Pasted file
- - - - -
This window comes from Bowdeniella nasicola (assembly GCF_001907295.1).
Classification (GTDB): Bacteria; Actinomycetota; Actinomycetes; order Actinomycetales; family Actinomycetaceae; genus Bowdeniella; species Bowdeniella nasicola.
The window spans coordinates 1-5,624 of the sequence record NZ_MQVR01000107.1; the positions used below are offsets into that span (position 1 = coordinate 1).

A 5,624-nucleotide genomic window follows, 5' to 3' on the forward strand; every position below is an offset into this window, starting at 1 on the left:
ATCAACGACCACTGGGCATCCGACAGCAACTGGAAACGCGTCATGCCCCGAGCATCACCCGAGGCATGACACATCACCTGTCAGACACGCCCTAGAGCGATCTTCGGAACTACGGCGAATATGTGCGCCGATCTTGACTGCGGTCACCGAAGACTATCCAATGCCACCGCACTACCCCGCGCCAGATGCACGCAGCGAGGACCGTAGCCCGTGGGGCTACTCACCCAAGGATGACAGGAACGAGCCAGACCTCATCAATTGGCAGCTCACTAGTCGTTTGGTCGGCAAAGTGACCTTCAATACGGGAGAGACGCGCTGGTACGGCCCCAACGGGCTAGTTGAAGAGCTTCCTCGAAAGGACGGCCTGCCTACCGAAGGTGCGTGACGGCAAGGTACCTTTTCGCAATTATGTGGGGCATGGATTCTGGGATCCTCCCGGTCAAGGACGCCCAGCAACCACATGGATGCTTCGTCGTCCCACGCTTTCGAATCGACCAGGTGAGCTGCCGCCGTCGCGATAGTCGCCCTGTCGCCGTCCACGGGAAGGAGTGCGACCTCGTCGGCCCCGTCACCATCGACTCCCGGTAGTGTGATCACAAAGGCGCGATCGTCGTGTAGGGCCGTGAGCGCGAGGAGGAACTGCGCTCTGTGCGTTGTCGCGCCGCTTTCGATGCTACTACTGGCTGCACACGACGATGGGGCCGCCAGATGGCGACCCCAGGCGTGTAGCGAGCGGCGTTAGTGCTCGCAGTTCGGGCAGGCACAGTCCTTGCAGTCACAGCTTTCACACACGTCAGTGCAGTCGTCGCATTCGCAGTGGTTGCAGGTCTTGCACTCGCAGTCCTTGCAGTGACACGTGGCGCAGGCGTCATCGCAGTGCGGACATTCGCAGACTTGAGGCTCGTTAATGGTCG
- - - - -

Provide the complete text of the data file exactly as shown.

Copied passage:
This window comes from Bowdeniella nasicola (assembly GCF_001907295.1).
Classification (GTDB): Bacteria; Actinomycetota; Actinomycetes; order Actinomycetales; family Actinomycetaceae; genus Bowdeniella; species Bowdeniella nasicola.
The window spans coordinates 1-5,624 of the sequence record NZ_MQVR01000107.1; the positions used below are offsets into that span (position 1 = coordinate 1).

A 5,624-nucleotide genomic window follows, 5' to 3' on the forward strand; every position below is an offset into this window, starting at 1 on the left:
ATCAACGACCACTGGGCATCCGACAGCAACTGGAAACGCGTCATGCCCCGAGCATCACCCGAGGCATGACACATCACCTGTCAGACACGCCCTAGAGCGATCTTCGGAACTACGGCGAATATGTGCGCCGATCTTGACTGCGGTCACCGAAGACTATCCAATGCCACCGCACTACCCCGCGCCAGATGCACGCAGCGAGGACCGTAGCCCGTGGGGCTACTCACCCAAGGATGACAGGAACGAGCCAGACCTCATCAATTGGCAGCTCACTAGTCGTTTGGTCGGCAAAGTGACCTTCAATACGGGAGAGACGCGCTGGTACGGCCCCAACGGGCTAGTTGAAGAGCTTCCTCGAAAGGACGGCCTGCCTACCGAAGGTGCGTGACGGCAAGGTACCTTTTCGCAATTATGTGGGGCATGGATTCTGGGATCCTCCCGGTCAAGGACGCCCAGCAACCACATGGATGCTTCGTCGTCCCACGCTTTCGAATCGACCAGGTGAGCTGCCGCCGTCGCGATAGTCGCCCTGTCGCCGTCCACGGGAAGGAGTGCGACCTCGTCGGCCCCGTCACCATCGACTCCCGGTAGTGTGATCACAAAGGCGCGATCGTCGTGTAGGGCCGTGAGCGCGAGGAGGAACTGCGCTCTGTGCGTTGTCGCGCCGCTTTCGATGCTACTACTGGCTGCACACGACGATGGGGCCGCCAGATGGCGACCCCAGGCGTGTAGCGAGCGGCGTTAGTGCTCGCAGTTCGGGCAGGCACAGTCCTTGCAGTCACAGCTTTCACACACGTCAGTGCAGTCGTCGCATTCGCAGTGGTTGCAGGTCTTGCACTCGCAGTCCTTGCAGTGACACGTGGCGCAGGCGTCATCGCAGTGCGGACATTCGCAGACTTGAGGCTCGTTAATGGTCG